Working at NAGA UK

26 Apr

I got a new perspective on BJJ this weekend – from behind a scoring table at the North American Grappling Association’s (NAGA) UK championship.

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A fellow jits girl recruited me to be a ring coordinator for the day, and the role was exactly the type of jiu jitsu involvement I had been looking for. No competition nerves, just a little anxious about not wanting to mess up the scoring of anyone’s fights!

All the NAGA staff were super welcoming and supportive of us local ring-ins, training us in our roles in the morning before doors opened at Crystal Palace National Sports Centre.

I can happily report that no scoring mess ups occurred (to my knowledge), and my fear of being yelled at by some aggro fighter or parent of a little kid didn’t happen either, phew.

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There was one fight that ended in 7-0, and the friends of the losing grappler started abusing the referee, calling him racist and incompetent among other things. Huge respect for how the ref handled that, and the other mini dramas that cropped up during the course of the day; from crying kids and parents unhappy about the range of experience in their child’s weight division, to a couple of friends who had road tripped to London together from elsewhere in Europe, only to find themselves up against each other in their first fight.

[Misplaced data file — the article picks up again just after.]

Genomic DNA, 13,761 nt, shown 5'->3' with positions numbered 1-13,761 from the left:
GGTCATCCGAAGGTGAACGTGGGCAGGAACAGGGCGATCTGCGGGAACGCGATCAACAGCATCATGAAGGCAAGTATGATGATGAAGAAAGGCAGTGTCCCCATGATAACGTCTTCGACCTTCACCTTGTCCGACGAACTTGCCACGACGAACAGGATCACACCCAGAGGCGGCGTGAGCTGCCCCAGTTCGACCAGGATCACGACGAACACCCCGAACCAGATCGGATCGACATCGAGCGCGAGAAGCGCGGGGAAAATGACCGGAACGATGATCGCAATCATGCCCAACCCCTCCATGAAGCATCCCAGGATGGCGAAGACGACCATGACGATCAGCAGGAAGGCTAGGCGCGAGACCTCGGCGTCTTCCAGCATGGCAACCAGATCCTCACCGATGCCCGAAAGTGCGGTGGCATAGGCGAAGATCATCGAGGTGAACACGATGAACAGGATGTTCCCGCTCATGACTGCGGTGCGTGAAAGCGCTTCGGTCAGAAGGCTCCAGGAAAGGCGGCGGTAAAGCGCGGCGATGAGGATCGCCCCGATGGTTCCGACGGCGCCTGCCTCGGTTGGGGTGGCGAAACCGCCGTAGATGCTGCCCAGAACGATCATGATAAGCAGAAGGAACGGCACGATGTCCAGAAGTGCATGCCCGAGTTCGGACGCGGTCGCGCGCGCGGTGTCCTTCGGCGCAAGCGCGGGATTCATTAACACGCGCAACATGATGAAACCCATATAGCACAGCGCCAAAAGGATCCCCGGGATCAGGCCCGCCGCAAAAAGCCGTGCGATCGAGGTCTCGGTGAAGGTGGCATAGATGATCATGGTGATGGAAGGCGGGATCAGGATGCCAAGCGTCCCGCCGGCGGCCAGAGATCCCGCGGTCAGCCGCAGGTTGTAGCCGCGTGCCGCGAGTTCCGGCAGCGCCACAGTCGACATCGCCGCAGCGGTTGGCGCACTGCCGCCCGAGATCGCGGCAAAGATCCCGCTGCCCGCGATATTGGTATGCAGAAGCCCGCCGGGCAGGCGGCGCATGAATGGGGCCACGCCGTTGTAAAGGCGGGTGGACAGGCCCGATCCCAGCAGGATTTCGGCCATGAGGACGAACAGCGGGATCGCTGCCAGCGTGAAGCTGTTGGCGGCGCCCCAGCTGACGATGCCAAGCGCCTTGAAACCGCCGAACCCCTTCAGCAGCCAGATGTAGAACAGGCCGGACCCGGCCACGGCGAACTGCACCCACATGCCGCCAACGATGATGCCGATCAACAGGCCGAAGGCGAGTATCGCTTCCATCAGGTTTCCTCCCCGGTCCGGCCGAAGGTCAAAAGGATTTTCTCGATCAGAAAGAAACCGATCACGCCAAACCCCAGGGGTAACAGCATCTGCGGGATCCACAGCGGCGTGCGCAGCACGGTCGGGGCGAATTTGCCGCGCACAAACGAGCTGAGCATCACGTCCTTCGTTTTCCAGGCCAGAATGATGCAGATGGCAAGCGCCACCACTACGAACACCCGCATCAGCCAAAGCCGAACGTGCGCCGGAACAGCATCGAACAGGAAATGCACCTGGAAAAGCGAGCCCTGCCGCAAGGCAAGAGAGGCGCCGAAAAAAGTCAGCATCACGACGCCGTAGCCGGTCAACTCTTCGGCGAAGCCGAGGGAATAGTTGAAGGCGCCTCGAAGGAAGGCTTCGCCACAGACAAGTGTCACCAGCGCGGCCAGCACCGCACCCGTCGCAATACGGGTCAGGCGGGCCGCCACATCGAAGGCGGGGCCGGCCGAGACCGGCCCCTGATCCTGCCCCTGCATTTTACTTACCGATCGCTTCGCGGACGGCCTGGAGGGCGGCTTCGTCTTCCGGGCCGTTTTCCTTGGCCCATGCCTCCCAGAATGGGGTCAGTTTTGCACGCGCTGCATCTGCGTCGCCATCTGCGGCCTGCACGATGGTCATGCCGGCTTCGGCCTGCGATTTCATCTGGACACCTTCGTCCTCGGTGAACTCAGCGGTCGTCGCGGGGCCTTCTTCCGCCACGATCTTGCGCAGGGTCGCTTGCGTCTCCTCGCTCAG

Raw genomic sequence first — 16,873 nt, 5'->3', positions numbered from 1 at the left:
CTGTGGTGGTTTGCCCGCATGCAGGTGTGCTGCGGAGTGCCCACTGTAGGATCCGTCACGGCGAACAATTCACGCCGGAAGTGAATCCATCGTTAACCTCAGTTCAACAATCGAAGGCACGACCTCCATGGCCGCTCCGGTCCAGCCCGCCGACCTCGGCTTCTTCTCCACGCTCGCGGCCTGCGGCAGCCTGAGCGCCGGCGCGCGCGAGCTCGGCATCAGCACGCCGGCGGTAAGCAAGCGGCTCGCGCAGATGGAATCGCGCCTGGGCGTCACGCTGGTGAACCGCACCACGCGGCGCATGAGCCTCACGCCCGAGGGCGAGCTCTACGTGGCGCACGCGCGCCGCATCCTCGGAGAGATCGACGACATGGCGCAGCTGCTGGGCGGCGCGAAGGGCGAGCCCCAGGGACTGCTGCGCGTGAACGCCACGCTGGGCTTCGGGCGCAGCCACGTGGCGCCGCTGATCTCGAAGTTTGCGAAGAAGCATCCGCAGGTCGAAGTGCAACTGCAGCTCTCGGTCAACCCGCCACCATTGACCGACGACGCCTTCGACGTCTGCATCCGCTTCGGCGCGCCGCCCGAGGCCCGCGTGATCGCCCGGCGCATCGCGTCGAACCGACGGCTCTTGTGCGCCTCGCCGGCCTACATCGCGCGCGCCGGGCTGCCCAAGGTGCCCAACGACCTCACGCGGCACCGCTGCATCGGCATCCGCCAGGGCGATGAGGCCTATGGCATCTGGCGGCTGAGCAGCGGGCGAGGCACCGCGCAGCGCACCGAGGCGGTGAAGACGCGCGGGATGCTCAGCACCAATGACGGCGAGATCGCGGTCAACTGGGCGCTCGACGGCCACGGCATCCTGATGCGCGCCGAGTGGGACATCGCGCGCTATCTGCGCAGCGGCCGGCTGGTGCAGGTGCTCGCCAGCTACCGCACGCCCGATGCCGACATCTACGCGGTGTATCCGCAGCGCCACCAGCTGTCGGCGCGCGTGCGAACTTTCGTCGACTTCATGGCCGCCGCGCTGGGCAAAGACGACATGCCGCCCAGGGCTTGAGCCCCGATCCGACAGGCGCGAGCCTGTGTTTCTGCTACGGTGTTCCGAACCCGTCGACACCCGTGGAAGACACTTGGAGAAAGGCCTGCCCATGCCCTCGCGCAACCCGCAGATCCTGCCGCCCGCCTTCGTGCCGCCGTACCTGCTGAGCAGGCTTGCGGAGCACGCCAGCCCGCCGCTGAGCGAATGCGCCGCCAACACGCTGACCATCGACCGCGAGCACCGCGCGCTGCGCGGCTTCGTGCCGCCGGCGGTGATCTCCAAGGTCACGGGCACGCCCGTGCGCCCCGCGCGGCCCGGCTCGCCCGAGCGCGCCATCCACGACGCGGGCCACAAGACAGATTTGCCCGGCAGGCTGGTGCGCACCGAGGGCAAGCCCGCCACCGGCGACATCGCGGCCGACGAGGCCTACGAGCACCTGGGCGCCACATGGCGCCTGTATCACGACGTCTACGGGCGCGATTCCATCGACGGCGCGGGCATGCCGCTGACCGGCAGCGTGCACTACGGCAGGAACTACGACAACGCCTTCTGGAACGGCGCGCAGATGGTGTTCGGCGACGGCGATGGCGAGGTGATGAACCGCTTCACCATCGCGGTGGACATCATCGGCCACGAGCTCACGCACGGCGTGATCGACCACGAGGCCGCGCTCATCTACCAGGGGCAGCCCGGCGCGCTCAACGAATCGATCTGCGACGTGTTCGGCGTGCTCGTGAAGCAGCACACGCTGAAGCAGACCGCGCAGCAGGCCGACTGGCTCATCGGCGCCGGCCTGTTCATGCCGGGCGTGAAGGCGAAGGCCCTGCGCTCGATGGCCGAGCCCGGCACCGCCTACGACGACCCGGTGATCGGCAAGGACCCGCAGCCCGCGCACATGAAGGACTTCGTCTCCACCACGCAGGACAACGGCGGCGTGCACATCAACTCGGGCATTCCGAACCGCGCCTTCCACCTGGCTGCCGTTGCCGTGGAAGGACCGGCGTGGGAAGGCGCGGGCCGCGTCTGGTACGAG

My ref dealt with each issue amazingly, always looking for ways to keep everyone happy and to ensure they got the most out of their tournament. “After all, they’ve paid to be here – I’d like to see everyone with a fair opportunity to get more than one fight.”

I was expecting a late night after friends warned me that NAGA events usually run over by quite a lot. But the final fight was wrapping up by around six-thirty, and we were well done with the pack up by eight. All the mats and merch and medals were loaded on to a big truck to make their way to the next EU competition in Monaco.

Towards the end of the day President Kipp Kollar announced that more than 600 fighters had competed – a pretty sizeable amount to me, but apparently not as big a turnout as at some of their events in America. In saying that Kipp says the UK competition is growing each year.

I had a great time working NAGA (yes I was paid), and have a new level of respect for people who run grappling tournaments. They really do work their butts off to put on a good show.

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